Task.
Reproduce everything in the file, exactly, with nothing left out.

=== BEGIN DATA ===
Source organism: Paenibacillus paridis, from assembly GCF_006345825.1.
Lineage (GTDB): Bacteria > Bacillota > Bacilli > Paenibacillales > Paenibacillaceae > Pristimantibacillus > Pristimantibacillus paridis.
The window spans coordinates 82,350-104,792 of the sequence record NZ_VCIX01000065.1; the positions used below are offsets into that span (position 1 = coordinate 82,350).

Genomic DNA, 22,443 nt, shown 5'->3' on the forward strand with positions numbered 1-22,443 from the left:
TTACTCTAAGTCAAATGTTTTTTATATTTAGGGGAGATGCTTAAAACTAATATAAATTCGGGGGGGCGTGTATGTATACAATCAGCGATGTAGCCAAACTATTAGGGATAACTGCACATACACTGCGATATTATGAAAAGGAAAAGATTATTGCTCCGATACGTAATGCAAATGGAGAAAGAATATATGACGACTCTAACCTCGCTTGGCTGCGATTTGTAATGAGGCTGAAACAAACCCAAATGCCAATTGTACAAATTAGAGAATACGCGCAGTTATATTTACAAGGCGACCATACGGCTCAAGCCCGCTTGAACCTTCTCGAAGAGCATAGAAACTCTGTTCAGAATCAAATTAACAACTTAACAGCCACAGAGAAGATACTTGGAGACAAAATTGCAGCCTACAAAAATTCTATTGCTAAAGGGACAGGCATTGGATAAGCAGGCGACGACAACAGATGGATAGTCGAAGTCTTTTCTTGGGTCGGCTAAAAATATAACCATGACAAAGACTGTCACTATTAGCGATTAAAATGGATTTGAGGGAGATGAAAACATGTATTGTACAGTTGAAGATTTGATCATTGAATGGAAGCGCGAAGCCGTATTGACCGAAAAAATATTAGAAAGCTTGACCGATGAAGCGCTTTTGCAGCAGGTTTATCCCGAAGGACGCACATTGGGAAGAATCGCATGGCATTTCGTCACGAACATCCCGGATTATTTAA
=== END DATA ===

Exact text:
Source organism: Paenibacillus paridis, from assembly GCF_006345825.1.
Lineage (GTDB): Bacteria > Bacillota > Bacilli > Paenibacillales > Paenibacillaceae > Pristimantibacillus > Pristimantibacillus paridis.
The window spans coordinates 82,350-104,792 of the sequence record NZ_VCIX01000065.1; the positions used below are offsets into that span (position 1 = coordinate 82,350).

Genomic DNA, 22,443 nt, shown 5'->3' on the forward strand with positions numbered 1-22,443 from the left:
TTACTCTAAGTCAAATGTTTTTTATATTTAGGGGAGATGCTTAAAACTAATATAAATTCGGGGGGGCGTGTATGTATACAATCAGCGATGTAGCCAAACTATTAGGGATAACTGCACATACACTGCGATATTATGAAAAGGAAAAGATTATTGCTCCGATACGTAATGCAAATGGAGAAAGAATATATGACGACTCTAACCTCGCTTGGCTGCGATTTGTAATGAGGCTGAAACAAACCCAAATGCCAATTGTACAAATTAGAGAATACGCGCAGTTATATTTACAAGGCGACCATACGGCTCAAGCCCGCTTGAACCTTCTCGAAGAGCATAGAAACTCTGTTCAGAATCAAATTAACAACTTAACAGCCACAGAGAAGATACTTGGAGACAAAATTGCAGCCTACAAAAATTCTATTGCTAAAGGGACAGGCATTGGATAAGCAGGCGACGACAACAGATGGATAGTCGAAGTCTTTTCTTGGGTCGGCTAAAAATATAACCATGACAAAGACTGTCACTATTAGCGATTAAAATGGATTTGAGGGAGATGAAAACATGTATTGTACAGTTGAAGATTTGATCATTGAATGGAAGCGCGAAGCCGTATTGACCGAAAAAATATTAGAAAGCTTGACCGATGAAGCGCTTTTGCAGCAGGTTTATCCCGAAGGACGCACATTGGGAAGAATCGCATGGCATTTCGTCACGAACATCCCGGATTATTTAA